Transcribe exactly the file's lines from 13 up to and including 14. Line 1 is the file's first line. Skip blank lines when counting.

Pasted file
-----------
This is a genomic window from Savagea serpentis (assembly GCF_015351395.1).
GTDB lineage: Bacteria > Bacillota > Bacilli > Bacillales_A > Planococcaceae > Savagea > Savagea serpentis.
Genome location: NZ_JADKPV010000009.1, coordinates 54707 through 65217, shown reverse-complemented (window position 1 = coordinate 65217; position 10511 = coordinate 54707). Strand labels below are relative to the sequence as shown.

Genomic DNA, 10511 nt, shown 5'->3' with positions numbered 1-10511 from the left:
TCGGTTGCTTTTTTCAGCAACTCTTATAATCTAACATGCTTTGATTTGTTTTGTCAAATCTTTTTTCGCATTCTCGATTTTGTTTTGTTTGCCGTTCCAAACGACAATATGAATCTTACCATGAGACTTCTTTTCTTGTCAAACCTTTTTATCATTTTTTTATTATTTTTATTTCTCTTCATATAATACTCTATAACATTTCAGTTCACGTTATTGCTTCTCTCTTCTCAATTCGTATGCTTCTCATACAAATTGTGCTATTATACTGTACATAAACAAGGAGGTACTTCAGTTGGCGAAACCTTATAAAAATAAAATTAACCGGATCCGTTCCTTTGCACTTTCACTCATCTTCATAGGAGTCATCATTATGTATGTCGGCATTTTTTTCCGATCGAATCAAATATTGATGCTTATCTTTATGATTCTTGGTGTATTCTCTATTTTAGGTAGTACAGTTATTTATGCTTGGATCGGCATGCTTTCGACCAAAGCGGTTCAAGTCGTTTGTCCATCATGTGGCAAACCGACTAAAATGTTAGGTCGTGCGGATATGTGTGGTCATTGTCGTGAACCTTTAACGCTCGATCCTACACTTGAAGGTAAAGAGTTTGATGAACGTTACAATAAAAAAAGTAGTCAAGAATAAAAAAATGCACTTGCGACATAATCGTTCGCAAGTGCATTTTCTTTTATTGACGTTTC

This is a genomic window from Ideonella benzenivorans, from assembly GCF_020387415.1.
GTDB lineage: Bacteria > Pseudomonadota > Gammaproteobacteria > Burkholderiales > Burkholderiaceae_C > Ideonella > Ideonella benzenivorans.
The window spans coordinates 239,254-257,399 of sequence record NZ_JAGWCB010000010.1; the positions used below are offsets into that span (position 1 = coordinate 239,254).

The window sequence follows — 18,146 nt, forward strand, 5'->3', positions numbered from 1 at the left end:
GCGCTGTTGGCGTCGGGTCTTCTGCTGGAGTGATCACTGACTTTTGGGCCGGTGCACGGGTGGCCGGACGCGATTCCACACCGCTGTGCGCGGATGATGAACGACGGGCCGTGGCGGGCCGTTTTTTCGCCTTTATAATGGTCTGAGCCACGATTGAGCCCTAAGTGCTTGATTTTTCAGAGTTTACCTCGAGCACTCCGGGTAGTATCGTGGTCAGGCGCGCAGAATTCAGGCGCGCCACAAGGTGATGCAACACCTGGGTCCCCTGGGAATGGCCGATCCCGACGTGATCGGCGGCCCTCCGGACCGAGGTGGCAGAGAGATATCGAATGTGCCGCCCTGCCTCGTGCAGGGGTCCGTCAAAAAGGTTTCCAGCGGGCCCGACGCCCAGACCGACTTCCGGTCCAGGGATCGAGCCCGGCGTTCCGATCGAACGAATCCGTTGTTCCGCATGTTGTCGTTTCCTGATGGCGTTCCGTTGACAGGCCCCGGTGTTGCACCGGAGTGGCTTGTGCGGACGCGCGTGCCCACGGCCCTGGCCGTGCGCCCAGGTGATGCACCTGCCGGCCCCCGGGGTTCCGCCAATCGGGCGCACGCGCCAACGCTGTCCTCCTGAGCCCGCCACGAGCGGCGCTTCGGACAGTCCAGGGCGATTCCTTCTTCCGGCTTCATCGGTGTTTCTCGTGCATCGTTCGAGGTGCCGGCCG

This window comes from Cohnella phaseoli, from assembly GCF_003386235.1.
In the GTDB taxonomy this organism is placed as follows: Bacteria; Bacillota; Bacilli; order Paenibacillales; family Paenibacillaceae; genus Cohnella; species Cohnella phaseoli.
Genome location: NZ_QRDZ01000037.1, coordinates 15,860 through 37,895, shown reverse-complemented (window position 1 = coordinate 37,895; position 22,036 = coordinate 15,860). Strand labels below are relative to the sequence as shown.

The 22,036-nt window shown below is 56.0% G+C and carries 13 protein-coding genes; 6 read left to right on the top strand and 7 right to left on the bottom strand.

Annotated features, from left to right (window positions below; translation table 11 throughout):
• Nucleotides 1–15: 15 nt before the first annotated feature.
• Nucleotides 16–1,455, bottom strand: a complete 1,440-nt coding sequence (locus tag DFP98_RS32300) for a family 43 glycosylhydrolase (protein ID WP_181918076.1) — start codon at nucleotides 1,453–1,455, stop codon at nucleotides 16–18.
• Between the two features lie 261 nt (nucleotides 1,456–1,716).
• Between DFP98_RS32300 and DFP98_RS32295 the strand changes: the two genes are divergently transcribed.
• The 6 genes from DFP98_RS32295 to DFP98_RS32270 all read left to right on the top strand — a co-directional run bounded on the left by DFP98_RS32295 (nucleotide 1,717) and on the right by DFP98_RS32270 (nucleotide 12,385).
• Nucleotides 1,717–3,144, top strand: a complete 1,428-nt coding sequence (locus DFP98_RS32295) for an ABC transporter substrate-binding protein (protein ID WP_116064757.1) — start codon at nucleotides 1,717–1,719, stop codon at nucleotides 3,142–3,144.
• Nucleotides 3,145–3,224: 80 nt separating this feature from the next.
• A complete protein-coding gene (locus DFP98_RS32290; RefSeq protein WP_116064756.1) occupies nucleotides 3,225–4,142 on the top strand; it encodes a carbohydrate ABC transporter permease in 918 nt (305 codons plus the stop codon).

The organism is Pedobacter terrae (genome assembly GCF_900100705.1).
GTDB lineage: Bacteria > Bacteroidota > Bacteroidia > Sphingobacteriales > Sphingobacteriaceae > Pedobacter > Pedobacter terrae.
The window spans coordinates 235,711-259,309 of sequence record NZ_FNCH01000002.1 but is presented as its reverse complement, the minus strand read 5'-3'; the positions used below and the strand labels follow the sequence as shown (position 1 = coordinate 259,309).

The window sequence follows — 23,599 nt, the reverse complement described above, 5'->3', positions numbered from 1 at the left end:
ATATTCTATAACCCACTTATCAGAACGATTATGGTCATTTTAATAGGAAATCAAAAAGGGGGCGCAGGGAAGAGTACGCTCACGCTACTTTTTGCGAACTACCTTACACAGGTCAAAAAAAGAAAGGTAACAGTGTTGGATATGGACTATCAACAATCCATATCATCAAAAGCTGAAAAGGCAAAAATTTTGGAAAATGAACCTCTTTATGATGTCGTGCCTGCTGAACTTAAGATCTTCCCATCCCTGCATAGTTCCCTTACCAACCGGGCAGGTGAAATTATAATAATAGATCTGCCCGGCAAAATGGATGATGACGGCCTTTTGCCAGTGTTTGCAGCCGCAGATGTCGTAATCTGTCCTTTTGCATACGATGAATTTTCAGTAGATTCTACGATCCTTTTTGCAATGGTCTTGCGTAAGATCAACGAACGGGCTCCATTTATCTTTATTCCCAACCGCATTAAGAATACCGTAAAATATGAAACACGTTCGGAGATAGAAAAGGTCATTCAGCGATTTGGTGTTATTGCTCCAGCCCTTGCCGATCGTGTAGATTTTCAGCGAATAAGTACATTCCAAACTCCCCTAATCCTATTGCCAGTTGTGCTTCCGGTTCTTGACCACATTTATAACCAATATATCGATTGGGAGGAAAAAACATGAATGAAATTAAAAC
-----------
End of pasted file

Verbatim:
Genome location: NZ_QRDZ01000037.1, coordinates 15,860 through 37,895, shown reverse-complemented (window position 1 = coordinate 37,895; position 22,036 = coordinate 15,860). Strand labels below are relative to the sequence as shown.

The 22,036-nt window shown below is 56.0% G+C and carries 13 protein-coding genes; 6 read left to right on the top strand and 7 right to left on the bottom strand.